“Is it alright if I come up?”
What could this be about? I started to get nervous as I climbed the stairs. I had heard that the owner’s room was on the second floor, so I told myself not to look around any more than I had to.
My eyes went wide when I finally reached the dimly lit second floor. The short hallway was filled with waist-high stacks of old books piled up together. If someone were to see this without knowing anything, they would definitely have thought it was just a storage area. There was a narrow path between the books that led to a sliding door at the end of the hall.
To be honest, coming across a scene like that really wasn’t much of a surprise. The owner of the Antiquarian Bookshop Biblia was someone who was happiest with her nose buried in a book. That is to say, she was a bookworm in every sense of the word. She had been hospitalized until just recently, and the nurses had constantly complained about her having too many books in her hospital room.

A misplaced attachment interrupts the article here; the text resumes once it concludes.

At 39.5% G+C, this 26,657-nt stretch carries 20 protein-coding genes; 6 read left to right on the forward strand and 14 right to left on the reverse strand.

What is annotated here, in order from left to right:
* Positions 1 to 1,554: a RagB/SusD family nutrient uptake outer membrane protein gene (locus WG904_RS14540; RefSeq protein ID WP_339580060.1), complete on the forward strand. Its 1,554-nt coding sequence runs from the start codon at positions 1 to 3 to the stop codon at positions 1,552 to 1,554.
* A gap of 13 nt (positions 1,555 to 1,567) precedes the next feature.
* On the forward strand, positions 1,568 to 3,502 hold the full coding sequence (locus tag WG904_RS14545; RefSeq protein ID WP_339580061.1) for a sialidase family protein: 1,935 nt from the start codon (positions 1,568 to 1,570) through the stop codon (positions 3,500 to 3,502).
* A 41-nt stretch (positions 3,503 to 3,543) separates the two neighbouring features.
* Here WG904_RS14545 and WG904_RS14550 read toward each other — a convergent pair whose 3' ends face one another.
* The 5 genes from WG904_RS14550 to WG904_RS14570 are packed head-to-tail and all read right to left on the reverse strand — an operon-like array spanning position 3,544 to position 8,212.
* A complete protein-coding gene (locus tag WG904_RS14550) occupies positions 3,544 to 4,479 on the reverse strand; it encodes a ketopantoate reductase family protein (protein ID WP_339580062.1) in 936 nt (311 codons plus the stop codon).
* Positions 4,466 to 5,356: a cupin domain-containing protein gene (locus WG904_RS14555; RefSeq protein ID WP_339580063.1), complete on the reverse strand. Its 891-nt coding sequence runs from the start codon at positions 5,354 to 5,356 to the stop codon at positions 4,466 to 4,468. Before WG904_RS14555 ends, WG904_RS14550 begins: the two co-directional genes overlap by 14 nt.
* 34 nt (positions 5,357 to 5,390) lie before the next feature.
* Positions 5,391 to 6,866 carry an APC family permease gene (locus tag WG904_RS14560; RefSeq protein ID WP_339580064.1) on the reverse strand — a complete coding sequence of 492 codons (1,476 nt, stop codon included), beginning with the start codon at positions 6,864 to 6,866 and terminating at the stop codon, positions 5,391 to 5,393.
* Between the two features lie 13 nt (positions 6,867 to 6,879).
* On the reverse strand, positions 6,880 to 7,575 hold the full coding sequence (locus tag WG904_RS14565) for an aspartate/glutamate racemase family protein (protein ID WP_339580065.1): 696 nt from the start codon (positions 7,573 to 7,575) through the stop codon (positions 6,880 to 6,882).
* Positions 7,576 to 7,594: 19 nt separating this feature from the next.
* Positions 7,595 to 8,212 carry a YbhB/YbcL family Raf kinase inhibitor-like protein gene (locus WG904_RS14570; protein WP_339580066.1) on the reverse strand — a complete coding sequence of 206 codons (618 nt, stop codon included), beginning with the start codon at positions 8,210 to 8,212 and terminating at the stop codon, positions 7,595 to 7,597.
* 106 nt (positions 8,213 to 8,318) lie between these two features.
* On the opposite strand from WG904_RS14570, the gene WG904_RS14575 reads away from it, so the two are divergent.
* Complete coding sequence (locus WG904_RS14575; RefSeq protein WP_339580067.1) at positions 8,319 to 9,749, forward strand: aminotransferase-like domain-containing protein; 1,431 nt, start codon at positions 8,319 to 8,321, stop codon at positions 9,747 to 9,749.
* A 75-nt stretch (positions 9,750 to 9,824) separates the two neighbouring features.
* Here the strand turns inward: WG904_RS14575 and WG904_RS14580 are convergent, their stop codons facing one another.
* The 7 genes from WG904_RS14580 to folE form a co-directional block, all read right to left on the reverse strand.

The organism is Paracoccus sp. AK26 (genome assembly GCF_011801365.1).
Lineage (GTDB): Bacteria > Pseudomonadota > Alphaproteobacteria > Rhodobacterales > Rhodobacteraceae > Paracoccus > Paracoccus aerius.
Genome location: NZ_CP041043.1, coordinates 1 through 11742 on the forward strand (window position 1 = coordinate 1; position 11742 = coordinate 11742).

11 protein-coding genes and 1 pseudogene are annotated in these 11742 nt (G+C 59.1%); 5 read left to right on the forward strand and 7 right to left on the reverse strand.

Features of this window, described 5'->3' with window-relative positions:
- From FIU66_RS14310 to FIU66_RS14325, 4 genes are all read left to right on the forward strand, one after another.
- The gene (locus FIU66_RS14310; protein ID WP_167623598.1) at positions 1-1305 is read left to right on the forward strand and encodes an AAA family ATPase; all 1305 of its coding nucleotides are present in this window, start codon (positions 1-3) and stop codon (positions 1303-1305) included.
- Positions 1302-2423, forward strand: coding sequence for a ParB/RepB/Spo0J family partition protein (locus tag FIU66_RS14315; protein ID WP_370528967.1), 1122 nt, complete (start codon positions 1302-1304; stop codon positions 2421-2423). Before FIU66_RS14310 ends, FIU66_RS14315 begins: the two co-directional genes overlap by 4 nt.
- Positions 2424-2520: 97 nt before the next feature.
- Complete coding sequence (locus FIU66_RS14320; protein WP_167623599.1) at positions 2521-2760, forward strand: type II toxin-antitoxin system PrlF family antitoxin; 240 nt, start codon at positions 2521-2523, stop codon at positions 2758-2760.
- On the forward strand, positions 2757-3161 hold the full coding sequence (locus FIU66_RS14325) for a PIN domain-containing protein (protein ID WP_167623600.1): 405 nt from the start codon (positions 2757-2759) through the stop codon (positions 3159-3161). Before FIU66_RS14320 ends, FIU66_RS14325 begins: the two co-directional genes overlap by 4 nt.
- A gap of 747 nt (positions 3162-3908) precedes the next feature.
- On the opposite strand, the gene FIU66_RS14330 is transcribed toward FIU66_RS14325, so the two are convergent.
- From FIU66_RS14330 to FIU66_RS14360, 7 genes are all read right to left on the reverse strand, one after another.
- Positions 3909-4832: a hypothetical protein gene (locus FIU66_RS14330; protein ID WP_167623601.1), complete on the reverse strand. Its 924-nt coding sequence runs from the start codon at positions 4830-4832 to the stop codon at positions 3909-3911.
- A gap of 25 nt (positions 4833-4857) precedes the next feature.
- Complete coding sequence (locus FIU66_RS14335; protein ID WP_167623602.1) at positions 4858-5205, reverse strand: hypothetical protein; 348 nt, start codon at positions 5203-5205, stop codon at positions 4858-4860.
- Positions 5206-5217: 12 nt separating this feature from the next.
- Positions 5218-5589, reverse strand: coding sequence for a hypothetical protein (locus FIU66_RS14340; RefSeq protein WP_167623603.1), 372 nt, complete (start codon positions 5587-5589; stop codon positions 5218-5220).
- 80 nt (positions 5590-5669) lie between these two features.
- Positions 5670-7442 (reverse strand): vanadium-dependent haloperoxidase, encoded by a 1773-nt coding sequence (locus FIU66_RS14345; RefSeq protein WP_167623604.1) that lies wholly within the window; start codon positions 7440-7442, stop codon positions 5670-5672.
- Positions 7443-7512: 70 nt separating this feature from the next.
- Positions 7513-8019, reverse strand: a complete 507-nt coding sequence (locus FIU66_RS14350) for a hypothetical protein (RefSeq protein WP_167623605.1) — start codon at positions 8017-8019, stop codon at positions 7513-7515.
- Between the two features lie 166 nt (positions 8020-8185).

I stopped at the sliding door at the end of the hallway and I was just about to call out to her when something odd caught my eye. The wall to my immediate left had yet another pile of books.
There was also a small white bird with its wings folded hidden among them. Of course, it wasn’t actually a real bird, but a painting on a canvas caught between the books and the wall. The corner of the painting was the only part of it that I could see.
Why is there even a painting here?
I tilted my head. The painting looked pretty old, and its surface was covered in a thin layer of dust. The fact that it had been carelessly tossed into a pile of books instead of being hung up or stored away struck me as odd.